I'll forever be in awe of the moon and it's textures. This shot was from a spot off of Chapman's Peak Road in Cape Town, SA. After we'd finished watching the sunset, we looked behind us and caught this beautiful moon rising behind one of the mountains.
Earlier this week, Cleo and I went out to watch the sunset at one of my favorite spots in the city and I hoped to catch the full moonrise in a sequence. I'd seen it done so many times and had always been fascinated, so I wanted to give it a shot. Thankfully we had a super clear night and it was a great temperature, all that was left was to capture the moments.
I'd done some research earlier in the day (though I should have scouted a couple days before) as to where I wanted to set up based on where the moon would be rising using the super helpful app The Photographer's Ephemeris.
I set up my Fujifilm XT1 and decided to use the incredibly sharp 50-140mm f2.8 for the sequence. My view was blocked a bit by some of the buildings, so I ran down the street to see if I could see the moon, and sure enough despite my research, it had already started rising 20min earlier than expected. I snapped the shot above then headed back to my location frame up my shot. When framing your shot, you need to think about where the moon will end up in the sky and frame accordingly. The moon rises in the East and sets West.
The first image I took would serve as my foreground for the composite. It's super important to make sure you get your exposure for the moon right, but it's easy to overexpose. Make sure you zoom in (if your camera is capable) and look for the details in the moon. As a rule of thumb, it's always better to underexpose than to overexpose.
Once I got the first shot, I kept my exposure the same for the next hour and a half. As ambient light from the sunset disappears, my scene get dramatically darker. But what's most important is that the moon is exposed correctly.
As you see above, all of the detail is lost in the photo, but the moon detail is perfect. Again, my exposure was the same for all of the 22 shots I took in this sequence. Here is the final composite image.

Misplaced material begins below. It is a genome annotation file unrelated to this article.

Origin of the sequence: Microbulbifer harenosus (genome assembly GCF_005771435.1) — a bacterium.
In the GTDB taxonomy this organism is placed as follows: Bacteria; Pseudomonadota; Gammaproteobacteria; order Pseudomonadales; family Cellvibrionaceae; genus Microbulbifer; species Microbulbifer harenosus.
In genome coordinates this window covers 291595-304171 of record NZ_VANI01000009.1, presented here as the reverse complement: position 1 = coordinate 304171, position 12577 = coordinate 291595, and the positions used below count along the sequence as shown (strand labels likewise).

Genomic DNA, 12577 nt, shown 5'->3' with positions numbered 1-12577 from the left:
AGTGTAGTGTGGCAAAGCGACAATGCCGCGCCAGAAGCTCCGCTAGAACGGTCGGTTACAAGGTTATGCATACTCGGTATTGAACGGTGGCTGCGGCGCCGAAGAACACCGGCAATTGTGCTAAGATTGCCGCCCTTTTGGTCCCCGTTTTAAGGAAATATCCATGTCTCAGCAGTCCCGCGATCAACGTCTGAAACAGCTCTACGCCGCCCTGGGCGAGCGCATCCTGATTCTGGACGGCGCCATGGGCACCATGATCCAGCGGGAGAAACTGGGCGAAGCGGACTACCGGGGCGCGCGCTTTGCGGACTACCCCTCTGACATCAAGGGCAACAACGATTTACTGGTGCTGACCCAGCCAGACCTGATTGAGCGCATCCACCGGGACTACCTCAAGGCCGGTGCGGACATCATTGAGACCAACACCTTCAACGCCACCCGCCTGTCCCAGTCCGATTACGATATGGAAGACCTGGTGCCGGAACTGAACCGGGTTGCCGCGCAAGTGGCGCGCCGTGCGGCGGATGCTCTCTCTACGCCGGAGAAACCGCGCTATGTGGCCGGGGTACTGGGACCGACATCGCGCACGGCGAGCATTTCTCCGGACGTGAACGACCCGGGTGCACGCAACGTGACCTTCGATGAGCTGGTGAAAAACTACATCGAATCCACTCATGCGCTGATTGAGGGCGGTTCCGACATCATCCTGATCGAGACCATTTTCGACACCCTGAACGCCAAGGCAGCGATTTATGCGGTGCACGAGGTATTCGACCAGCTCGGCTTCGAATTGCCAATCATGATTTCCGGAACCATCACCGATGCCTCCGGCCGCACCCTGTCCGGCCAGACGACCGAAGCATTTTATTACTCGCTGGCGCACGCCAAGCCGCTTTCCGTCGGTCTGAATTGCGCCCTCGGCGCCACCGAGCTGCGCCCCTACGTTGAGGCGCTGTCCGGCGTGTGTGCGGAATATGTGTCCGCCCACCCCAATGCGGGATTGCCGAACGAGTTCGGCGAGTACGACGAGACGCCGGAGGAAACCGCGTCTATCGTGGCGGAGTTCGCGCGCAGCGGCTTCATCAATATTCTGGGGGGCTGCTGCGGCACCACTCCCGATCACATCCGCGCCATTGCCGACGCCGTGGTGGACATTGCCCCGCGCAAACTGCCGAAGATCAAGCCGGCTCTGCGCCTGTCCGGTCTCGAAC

For the editing process, I imported all of the photos into Lightroom and labeled them with a blue flag so I could separate them from the rest of the images taken that night. I used my first images for the foreground and performed my normal edits by straightening and cropping, then tweaking the highlights, shadows, whites and blacks. I bumped the clarity and vibrance up a bit, then sharpened and added just a bit of luminance for a little noise reduction in the sky. Once I was happy with that image, I copied all of the settings from my foreground photo and applied those settings to the rest of the photos in the sequence.
Now that all the photos were in sync, all that was left was to make the composite....and it's MUCH easier than you think thanks to the free program StarStax! I followed this easy tutorial and the composite was done in less than 5 minutes.
I hope you enjoy the final image and the walkthrough, please let me know if you'd like to see more of these and I will start posting more. Have a great day and go capture something beautiful!
Last night at 10p my wife and I braved the cold to go try to capture some meteors flying through space. Unfortunately, in Atlanta you have to drive at least an hour away to find an area with less light pollution be able to REALLY capture the night sky. We tried going to a new place last night about an hour outside the city that, according to a dark sky finder website, was in a dark enough area, but when we showed up there was still a lot of light from some nearby towns. Oh well. When this happens, I usually just decide to set up the camera anyway and see what happens. And while I didn't end up getting the shots I was hoping for in my head, I think I came back with a couple pretty cool images. Thanks for stopping by and feel free to let me know if you have any questions.